Starting at the existing Pomona stop the route is approximately 5.5km long and has six new stops. It provides a link between Manchester City Centre and the employment and regeneration areas of Trafford Park and the Trafford Centre retail and leisure complex. The majority of the new route is on segregated alignments alongside roads with signal controlled road crossings.

Pomona

This is an island platform stop at the south–western end of the Pomona viaduct. It has a lift and stairs linking platform and ground levels.

Where the Eccles line turns right to cross over the ship canal, the Trafford Line continues straight ahead and then descends to ground level. A former dock railway segregated alignment, which crosses under Trafford Road and is fenced off from the existing footpath will be used.

Wharfside

Trafford Wharf Road, between the northern end of Sir Alex Ferguson Way and eastern end of Victoria Place also Wharf End itself will be closed to road traffic. Sir Alex Ferguson Way will become one lane in each direction, with a new two way link to Victoria Place. There will be an east to north connection from Wharfside Way to Sir Alex Ferguson Way. All the Sam Platt’s buildings will be demolished.

Wharfside stop will be largely on the grounds of Sam Platt’s with some on the pavement and road surface of the closed part of Trafford Wharf Road.

The revised alignment continues west through the site of Wharfside Business Centre; then behind 76 Trafford Wharf Road using part of the wide path alongside the southern bank of the Manchester Ship Canal; then passes through the plot east of Quay West.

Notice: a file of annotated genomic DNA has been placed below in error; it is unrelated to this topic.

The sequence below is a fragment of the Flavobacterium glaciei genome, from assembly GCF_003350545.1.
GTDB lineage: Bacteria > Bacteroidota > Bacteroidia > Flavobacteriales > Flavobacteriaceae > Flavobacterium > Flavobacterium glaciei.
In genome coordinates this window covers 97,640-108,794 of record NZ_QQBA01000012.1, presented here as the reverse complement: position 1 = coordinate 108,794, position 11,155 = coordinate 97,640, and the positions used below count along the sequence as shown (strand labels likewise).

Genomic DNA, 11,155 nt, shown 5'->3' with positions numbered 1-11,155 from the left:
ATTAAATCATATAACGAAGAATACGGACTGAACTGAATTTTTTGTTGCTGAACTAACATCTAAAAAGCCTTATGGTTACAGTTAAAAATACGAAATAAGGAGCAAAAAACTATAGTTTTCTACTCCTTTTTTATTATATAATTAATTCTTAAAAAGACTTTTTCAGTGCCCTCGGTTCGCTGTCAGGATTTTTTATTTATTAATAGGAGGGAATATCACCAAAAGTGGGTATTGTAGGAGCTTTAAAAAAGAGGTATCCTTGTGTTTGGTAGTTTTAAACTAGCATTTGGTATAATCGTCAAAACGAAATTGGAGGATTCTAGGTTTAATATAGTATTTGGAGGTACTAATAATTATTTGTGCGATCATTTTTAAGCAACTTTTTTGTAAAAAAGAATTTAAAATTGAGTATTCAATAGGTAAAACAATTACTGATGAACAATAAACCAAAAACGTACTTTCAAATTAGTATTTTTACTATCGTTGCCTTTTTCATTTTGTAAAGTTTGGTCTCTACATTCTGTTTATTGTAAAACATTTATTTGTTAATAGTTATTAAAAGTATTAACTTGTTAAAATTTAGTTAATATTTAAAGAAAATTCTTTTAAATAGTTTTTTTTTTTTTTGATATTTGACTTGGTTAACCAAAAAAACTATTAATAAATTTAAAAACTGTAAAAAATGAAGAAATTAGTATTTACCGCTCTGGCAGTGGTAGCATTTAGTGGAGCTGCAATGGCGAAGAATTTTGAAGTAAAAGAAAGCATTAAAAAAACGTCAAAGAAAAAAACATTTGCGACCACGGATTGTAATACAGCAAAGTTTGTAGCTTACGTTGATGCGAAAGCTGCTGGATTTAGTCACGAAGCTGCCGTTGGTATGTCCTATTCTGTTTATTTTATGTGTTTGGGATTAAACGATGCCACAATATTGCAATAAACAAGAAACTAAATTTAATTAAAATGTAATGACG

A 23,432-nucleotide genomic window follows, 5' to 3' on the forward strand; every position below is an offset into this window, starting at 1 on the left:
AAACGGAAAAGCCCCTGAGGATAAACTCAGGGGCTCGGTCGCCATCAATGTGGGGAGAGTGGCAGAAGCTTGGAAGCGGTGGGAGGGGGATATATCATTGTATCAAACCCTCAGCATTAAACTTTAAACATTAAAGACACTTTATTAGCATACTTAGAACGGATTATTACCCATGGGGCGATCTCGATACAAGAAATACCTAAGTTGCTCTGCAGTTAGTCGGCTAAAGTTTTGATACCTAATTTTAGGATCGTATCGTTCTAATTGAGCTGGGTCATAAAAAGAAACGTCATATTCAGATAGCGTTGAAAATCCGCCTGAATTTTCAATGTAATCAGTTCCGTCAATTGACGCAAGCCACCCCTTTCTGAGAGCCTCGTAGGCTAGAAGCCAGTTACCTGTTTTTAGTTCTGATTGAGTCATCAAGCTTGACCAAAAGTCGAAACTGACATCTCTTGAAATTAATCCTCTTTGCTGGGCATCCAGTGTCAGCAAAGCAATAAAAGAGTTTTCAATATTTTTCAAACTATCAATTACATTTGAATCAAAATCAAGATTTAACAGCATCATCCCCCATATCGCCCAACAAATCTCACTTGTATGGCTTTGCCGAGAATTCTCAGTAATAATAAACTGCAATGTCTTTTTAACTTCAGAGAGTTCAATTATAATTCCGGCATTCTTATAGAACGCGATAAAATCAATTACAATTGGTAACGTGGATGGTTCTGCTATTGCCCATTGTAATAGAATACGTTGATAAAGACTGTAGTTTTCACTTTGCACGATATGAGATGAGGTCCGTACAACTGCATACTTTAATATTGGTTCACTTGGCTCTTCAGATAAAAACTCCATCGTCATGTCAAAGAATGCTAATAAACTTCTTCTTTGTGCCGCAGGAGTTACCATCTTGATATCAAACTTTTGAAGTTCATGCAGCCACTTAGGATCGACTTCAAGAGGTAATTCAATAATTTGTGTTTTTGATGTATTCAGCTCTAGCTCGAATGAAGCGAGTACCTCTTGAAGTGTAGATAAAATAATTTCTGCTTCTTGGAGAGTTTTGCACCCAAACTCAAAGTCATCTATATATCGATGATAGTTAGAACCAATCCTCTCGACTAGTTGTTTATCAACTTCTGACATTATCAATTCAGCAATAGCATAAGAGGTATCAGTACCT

Imperial War Museum

This stop is off–street between Quay West building and a slightly realigned Trafford Wharf Road. South of the Imperial War Museum the route continues along a segregated alignment in the centre of the carriageway before turning left into another segregated alignment on the west side of Warren Bruce Road. A turn back siding facing Manchester between inbound and outbound lines, with walk way alongside, for four single or two double trams, is proposed here. This will enable an increased service frequency on match days.

Village

Crossing Village Circle; the off–street route continues along north side of Village Way. Village stop is east of Third Avenue. The junction of the northern part of Third Avenue and Village Way is closed to vehicular traffic and a turning arrangement provided.

Parkway Circle

Parkway Circle will be remodelled into several signal controlled junctions; to improve traffic operation and accommodate the tram route with Parkway stop. A Park and Ride facility, include blue badge bays, is proposed near to Parkway tram stop.

EventCity

The route continues on a segregated alignment west of Park Way, crossing the Bridgewater Canal on a new structure. It turns right; running off–street to the north of Barton Dock Road. Peel Circle is to be converted to a signal controlled junction. West of this junction will be EventCity tram stop which is also near to Barton Square.

Trafford Centre

Then the alignment crosses to the southern side of Barton Dock Road; running in a segregated corridor and terminating at the Trafford Centre stop, near the Selfridges entrance.

A number of access points along the route will be closed, with alternative access points provided.


Trafford Line: top of page

This page was written by Tony Williams. Contact manwebm@lrta.org if you have any comments, ideas or suggestions about these pages.